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Azure Policy

Azure Policy is used to create policies on Azure Resource Manager level when creating or updating resources. As rules are defined on ARM level they do apply to all means of management including APIs (like when using Terraform, Ansible or Azure SDK), in Portal, via Azure CLI or PowerShell. Rules are enforced by checking ARM JSON structures to include or exclude certain fields and values. With that you can enforce pretty much any policy such as preventing certain resources to be created, limit list of available images for VMs, restrict networking such as specific subnet, user default routes, assignment of public IP address or enforce tagging schemas.

Azure Policy is available in Preview in Azure Portal also, but in our demo we will use CLI as in either case we need to understand policy definitions that are in JSON. Azure Policy comes with se of built-in policies and a lot of examples. There is free Basic SKU that can be used for enforcements (hard limits). Standard SKU (in Preview) is paid service that can also be used in "auditing mode" that do not enforce user behavior (deployments do not fail), but full compliance reports are available including offending components. This is especially useful when dealing with existing deployments or when hard enforcement might be to restrictive as we cannot forseen or potential needs so want to track first and potentialy enforce later.

Azure Policy can be scoped and all resources bellow inherit it, but you can also exclude some resources implicitly. Lowest scope is Resource Group, higher scope is Subscription and you can also scope to Management Group (currently in Preview) which can reflect for example business unit with multiple subscriptions.

Prepare testing resource group

We will use following resource group, vnet and subnet for testing.

az group create -n policy -l westeurope
az network vnet create -g policy -n myNet --address-prefix 10.0.0.0/16
az network vnet subnet create -g policy --vnet-name myNet -n sub1 \
    --address-prefix 10.0.1.0/24
az network vnet subnet create -g policy --vnet-name myNet -n sub2 \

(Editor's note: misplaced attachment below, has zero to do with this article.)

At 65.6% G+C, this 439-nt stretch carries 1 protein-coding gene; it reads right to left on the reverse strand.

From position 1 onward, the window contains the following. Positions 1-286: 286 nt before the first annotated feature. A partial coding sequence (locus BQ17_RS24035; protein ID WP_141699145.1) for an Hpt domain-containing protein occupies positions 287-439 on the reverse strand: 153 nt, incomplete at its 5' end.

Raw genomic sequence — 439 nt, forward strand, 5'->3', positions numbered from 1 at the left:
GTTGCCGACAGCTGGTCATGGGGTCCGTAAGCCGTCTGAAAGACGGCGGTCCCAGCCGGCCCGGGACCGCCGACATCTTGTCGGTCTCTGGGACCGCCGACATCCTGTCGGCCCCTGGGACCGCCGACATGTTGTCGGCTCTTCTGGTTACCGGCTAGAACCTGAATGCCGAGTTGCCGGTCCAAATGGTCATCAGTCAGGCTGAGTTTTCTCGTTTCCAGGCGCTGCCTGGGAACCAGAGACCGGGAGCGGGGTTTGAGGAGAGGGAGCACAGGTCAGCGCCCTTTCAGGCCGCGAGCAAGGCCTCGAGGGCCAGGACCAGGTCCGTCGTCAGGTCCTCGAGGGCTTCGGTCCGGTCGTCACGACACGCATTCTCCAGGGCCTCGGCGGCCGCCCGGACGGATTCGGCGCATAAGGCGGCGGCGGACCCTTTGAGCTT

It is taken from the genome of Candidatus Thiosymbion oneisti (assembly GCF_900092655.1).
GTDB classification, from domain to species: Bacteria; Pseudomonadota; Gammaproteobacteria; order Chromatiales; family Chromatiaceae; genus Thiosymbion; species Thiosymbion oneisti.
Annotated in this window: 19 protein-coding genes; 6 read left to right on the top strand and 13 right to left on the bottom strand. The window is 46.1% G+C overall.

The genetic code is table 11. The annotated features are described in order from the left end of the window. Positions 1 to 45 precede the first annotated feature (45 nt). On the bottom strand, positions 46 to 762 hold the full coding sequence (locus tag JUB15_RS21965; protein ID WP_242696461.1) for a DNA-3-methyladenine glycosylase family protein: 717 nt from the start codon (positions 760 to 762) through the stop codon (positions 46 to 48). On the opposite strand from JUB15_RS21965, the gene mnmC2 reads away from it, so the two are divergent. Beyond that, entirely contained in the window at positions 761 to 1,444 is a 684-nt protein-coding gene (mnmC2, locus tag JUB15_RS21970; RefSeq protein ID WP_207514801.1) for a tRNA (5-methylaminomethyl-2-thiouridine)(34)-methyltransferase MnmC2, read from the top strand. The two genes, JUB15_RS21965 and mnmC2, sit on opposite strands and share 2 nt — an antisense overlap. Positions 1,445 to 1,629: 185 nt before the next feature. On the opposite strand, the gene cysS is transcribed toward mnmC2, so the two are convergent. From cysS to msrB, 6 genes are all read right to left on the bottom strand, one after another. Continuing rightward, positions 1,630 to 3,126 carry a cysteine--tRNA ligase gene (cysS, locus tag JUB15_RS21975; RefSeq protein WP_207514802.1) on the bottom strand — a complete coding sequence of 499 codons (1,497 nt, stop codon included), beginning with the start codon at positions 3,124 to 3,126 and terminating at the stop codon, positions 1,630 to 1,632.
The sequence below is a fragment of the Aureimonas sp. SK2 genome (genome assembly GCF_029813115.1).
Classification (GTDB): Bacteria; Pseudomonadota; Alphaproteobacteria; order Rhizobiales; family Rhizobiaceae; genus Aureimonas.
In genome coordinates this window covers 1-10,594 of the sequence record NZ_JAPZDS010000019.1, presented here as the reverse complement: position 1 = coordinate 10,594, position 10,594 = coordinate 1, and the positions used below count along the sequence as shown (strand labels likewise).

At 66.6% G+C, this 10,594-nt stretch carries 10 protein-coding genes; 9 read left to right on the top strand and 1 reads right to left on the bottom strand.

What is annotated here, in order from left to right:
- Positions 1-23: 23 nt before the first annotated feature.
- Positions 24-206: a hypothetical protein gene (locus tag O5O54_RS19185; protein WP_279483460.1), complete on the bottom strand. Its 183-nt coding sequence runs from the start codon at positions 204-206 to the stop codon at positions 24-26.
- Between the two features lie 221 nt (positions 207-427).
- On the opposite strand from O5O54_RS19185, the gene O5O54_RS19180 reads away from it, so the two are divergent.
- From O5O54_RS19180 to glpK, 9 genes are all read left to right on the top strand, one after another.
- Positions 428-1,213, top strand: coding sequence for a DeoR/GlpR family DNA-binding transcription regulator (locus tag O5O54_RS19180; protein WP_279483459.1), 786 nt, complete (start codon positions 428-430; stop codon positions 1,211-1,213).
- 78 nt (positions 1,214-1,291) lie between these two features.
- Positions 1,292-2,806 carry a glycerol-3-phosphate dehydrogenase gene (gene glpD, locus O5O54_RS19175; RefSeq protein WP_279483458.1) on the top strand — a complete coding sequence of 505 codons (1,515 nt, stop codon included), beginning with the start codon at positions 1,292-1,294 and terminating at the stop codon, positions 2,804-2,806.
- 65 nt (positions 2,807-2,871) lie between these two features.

--address-prefix 10.0.2.0/24

Do not allow Public IP address to be created in resource group

First let's check we are currently able to create Public IP in our resource group

az network public-ip create -g policy -n ip1

Now we will define policy to not allow ceratin resources (oppositie policy when you want to allow only what is listed is pre-defined in Azure already, but we want to do opposite). Policy rules are in doNotAllowResources.rules.json file. Basically if ARM see any request regarding specific type of resource, it will be denied. We do not hardcode list of resources here, but rather define this as array parametr in doNotAllowResources.params.definition.json so we decide what to block later during assignment of policy.

az policy definition create -n doNotAllowResources \
    --display-name "Do not allow resources" \
    --mode all \
    --rules doNotAllowResources.rules.json \
    --params doNotAllowResources.params.definition.json

We will now assign this policy to our resource group. Input parameters (in our case with single denied resource being Public IP) are in doNotAllowResources.params-ip.json.

az policy assignment create -n noPublicIP-rg-policy \
    --display-name "Do not allow creation of Public IP in resource group" \
    --policy doNotAllowResources \
    --params doNotAllowResources.params-ip.json \
    --resource-group policy \
    --sku free

We can now attempt to create Public IP which will be denied. Also note that since ip1 was created before policy was in effect it is not destroyed automatically. If you want your policies to rather be in auditing mode you can use standard sku to get such reporting withou strong enforcement.

az network public-ip create -g policy -n ip2

Resource 'ip2' was disallowed by policy. Policy identifiers: '[{"policyDefinitionId":"/subscriptions/a0f4a733-4fce-4d49-b8a8-d30541fc1b45/providers/Microsoft.Authorization/policyDefinitions/doNotAllowResources","policyAssignmentId":"/subscriptions/a0f4a733-4fce-4d49-b8a8-d30541fc1b45/providers/Microsoft.Authorization/policyAssignments/noPublicIP-rg-policy"}]'.

Make sure tagging is enforced

Sometimes we might want all resources in Azure to include metadata specific for organization. Azure allows to use tags with any key and value. Let's say that in our case for billing purposes we need to include tag organization (it, finance, marketing) and environment (dev, test, prod). Also in our environment we always want to have contact tag present so other administrators know whome to call if questions about resourceshould arise. We will now create policy that checks that all resources being deployed in our resource group include proper tags.

Checkout policy rules definition in tagging.rules.json. Create policy and assign it to our resource group.

az policy definition create -n tagging \
    --display-name "Ensure company tags are included" \
    --mode all \
    --rules tagging.rules.json

We will now assign this policy to our resource group. Input parameters (in our case with single denied resource being Public IP) are in doNotAllowResources.params-ip.json.

az policy assignment create -n tagging-rg-policy \